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3) Avoidance of public access to or failure to conduct necessary laboratory analyses to conclusively determine the source of nitrates found within the center wing tank wreckage.

FACT: A piece of the aircraft's center wing tank (labeled CW-504 during reconstruction) was among the earliest items ejected from Flight 800 after the initial explosion. Its recovery location in the "earliest part of the [debris field]"[6] caused investigators to conclude that its location "might even be in conflict with the proposed [NTSB crash] scenario."[6]

FACT: The NTSB contracted NASA to test the "splatter material" found on this item's surface. NASA test results[15] confirmed the presence of nitrates (a high explosive indicator) within the splatter material, alarming the scientists conducting the tests who concluded that the nitrate presence warranted "further investigation."[15]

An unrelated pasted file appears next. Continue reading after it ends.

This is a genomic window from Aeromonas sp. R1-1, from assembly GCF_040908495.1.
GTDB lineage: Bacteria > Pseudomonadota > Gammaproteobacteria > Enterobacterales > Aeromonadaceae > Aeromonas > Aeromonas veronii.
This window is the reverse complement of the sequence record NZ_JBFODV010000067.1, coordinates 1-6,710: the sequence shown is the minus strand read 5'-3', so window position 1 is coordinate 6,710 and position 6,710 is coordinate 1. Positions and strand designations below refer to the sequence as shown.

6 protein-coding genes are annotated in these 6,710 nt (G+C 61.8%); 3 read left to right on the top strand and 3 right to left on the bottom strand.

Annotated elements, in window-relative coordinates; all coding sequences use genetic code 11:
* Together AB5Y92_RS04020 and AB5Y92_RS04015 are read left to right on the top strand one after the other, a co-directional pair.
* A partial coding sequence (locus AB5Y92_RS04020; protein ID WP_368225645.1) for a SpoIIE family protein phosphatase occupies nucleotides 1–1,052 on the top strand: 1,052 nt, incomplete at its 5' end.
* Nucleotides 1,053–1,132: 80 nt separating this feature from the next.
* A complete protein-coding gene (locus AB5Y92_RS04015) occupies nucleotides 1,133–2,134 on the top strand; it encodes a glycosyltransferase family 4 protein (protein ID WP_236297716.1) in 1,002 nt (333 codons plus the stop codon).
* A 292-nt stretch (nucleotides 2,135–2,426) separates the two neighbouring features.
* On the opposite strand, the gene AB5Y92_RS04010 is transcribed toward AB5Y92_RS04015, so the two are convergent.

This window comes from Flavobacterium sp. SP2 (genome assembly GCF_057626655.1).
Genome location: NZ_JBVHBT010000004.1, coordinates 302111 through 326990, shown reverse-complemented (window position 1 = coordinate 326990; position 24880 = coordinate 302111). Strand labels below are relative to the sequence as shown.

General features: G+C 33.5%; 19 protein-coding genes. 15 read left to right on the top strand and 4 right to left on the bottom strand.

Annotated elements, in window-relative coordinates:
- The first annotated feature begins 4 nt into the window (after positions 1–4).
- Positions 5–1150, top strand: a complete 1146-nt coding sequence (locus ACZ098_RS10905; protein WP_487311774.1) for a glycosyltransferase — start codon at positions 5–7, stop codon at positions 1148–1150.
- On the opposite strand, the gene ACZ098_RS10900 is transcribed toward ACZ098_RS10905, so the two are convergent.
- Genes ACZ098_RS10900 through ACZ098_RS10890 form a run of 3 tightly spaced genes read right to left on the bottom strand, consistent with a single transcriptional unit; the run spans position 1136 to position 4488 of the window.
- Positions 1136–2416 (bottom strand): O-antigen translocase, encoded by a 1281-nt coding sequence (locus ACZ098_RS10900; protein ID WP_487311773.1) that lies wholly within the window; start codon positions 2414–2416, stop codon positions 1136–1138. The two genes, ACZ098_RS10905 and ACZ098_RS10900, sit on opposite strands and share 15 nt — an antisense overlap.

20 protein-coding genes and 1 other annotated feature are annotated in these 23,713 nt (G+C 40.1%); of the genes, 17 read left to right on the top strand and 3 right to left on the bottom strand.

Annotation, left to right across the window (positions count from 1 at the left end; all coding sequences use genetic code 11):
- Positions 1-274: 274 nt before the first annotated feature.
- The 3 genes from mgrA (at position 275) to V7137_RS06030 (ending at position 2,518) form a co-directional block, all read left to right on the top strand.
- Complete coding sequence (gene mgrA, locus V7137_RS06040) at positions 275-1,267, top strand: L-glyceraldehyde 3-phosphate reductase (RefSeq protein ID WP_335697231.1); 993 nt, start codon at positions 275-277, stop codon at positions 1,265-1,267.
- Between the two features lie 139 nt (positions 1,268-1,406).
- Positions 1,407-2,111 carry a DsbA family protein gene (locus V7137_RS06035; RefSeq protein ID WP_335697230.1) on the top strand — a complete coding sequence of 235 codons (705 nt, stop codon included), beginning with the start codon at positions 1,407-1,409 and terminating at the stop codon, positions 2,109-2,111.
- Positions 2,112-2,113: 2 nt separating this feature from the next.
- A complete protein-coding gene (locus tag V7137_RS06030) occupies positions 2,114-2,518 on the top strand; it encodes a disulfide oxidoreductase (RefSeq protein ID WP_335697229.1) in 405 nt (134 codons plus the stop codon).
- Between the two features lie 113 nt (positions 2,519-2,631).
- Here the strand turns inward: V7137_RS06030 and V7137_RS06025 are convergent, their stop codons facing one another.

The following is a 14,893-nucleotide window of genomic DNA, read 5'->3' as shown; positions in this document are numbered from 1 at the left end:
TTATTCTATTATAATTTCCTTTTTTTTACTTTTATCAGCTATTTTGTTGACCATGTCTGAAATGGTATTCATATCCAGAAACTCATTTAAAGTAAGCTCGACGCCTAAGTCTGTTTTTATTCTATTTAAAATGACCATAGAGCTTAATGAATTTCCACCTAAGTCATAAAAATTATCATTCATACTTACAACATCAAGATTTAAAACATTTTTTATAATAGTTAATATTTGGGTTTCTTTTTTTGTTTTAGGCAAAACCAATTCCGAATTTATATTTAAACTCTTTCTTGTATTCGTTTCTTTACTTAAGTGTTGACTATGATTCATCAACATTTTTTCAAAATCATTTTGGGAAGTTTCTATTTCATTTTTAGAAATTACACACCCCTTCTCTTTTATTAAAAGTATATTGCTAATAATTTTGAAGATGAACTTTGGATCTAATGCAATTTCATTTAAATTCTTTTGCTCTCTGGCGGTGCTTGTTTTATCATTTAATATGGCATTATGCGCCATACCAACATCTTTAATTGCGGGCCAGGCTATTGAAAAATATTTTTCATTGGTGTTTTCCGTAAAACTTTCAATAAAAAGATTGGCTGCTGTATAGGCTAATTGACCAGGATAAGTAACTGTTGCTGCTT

FACT: The NTSB failed to request any further testing of the nitrate-laden splatter material by NASA. Ultimately, the source of the nitrates was not determined[16] and the NASA report[15] expressing concern over the nitrate presence was not included in the NTSB public docket.

ASSESSMENT: Further testing of the splatter material found on CW-504 is necessary to determine the origin of the nitrates detected. Common laboratory techniques exist that can help determine whether the nitrates came from high explosives or some other source.


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